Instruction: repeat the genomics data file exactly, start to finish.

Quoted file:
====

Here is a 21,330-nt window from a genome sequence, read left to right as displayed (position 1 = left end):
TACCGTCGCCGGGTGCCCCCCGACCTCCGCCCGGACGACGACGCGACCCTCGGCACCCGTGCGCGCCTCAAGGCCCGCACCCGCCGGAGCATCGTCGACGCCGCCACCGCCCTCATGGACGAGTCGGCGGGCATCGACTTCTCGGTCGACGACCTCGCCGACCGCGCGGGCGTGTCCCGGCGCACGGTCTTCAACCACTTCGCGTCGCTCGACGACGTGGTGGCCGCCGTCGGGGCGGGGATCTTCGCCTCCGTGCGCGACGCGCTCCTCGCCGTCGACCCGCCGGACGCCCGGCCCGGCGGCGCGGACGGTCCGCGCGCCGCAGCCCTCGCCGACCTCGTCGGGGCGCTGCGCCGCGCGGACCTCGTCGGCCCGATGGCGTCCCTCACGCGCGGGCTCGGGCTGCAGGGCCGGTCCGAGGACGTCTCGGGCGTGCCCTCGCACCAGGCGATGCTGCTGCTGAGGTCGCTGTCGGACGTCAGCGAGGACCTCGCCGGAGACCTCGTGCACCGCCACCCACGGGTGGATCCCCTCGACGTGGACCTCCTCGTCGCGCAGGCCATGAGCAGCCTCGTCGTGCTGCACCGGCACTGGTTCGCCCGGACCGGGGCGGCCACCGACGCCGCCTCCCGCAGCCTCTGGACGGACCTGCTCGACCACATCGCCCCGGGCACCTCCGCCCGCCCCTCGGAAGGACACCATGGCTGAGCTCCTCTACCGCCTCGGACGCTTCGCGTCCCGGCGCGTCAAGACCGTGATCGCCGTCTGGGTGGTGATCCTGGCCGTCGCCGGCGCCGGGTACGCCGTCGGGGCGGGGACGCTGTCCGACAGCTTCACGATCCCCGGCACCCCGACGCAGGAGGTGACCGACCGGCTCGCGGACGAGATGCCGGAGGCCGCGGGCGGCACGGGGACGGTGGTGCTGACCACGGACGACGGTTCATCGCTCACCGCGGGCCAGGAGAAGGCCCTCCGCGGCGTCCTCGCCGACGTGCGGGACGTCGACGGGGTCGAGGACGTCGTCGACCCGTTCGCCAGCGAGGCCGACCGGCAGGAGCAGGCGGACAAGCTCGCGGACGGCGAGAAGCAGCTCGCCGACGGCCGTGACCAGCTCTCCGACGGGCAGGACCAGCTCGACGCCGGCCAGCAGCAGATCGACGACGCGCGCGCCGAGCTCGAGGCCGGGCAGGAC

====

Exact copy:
Here is a 21,330-nt window from a genome sequence, read left to right as displayed (position 1 = left end):
TACCGTCGCCGGGTGCCCCCCGACCTCCGCCCGGACGACGACGCGACCCTCGGCACCCGTGCGCGCCTCAAGGCCCGCACCCGCCGGAGCATCGTCGACGCCGCCACCGCCCTCATGGACGAGTCGGCGGGCATCGACTTCTCGGTCGACGACCTCGCCGACCGCGCGGGCGTGTCCCGGCGCACGGTCTTCAACCACTTCGCGTCGCTCGACGACGTGGTGGCCGCCGTCGGGGCGGGGATCTTCGCCTCCGTGCGCGACGCGCTCCTCGCCGTCGACCCGCCGGACGCCCGGCCCGGCGGCGCGGACGGTCCGCGCGCCGCAGCCCTCGCCGACCTCGTCGGGGCGCTGCGCCGCGCGGACCTCGTCGGCCCGATGGCGTCCCTCACGCGCGGGCTCGGGCTGCAGGGCCGGTCCGAGGACGTCTCGGGCGTGCCCTCGCACCAGGCGATGCTGCTGCTGAGGTCGCTGTCGGACGTCAGCGAGGACCTCGCCGGAGACCTCGTGCACCGCCACCCACGGGTGGATCCCCTCGACGTGGACCTCCTCGTCGCGCAGGCCATGAGCAGCCTCGTCGTGCTGCACCGGCACTGGTTCGCCCGGACCGGGGCGGCCACCGACGCCGCCTCCCGCAGCCTCTGGACGGACCTGCTCGACCACATCGCCCCGGGCACCTCCGCCCGCCCCTCGGAAGGACACCATGGCTGAGCTCCTCTACCGCCTCGGACGCTTCGCGTCCCGGCGCGTCAAGACCGTGATCGCCGTCTGGGTGGTGATCCTGGCCGTCGCCGGCGCCGGGTACGCCGTCGGGGCGGGGACGCTGTCCGACAGCTTCACGATCCCCGGCACCCCGACGCAGGAGGTGACCGACCGGCTCGCGGACGAGATGCCGGAGGCCGCGGGCGGCACGGGGACGGTGGTGCTGACCACGGACGACGGTTCATCGCTCACCGCGGGCCAGGAGAAGGCCCTCCGCGGCGTCCTCGCCGACGTGCGGGACGTCGACGGGGTCGAGGACGTCGTCGACCCGTTCGCCAGCGAGGCCGACCGGCAGGAGCAGGCGGACAAGCTCGCGGACGGCGAGAAGCAGCTCGCCGACGGCCGTGACCAGCTCTCCGACGGGCAGGACCAGCTCGACGCCGGCCAGCAGCAGATCGACGACGCGCGCGCCGAGCTCGAGGCCGGGCAGGAC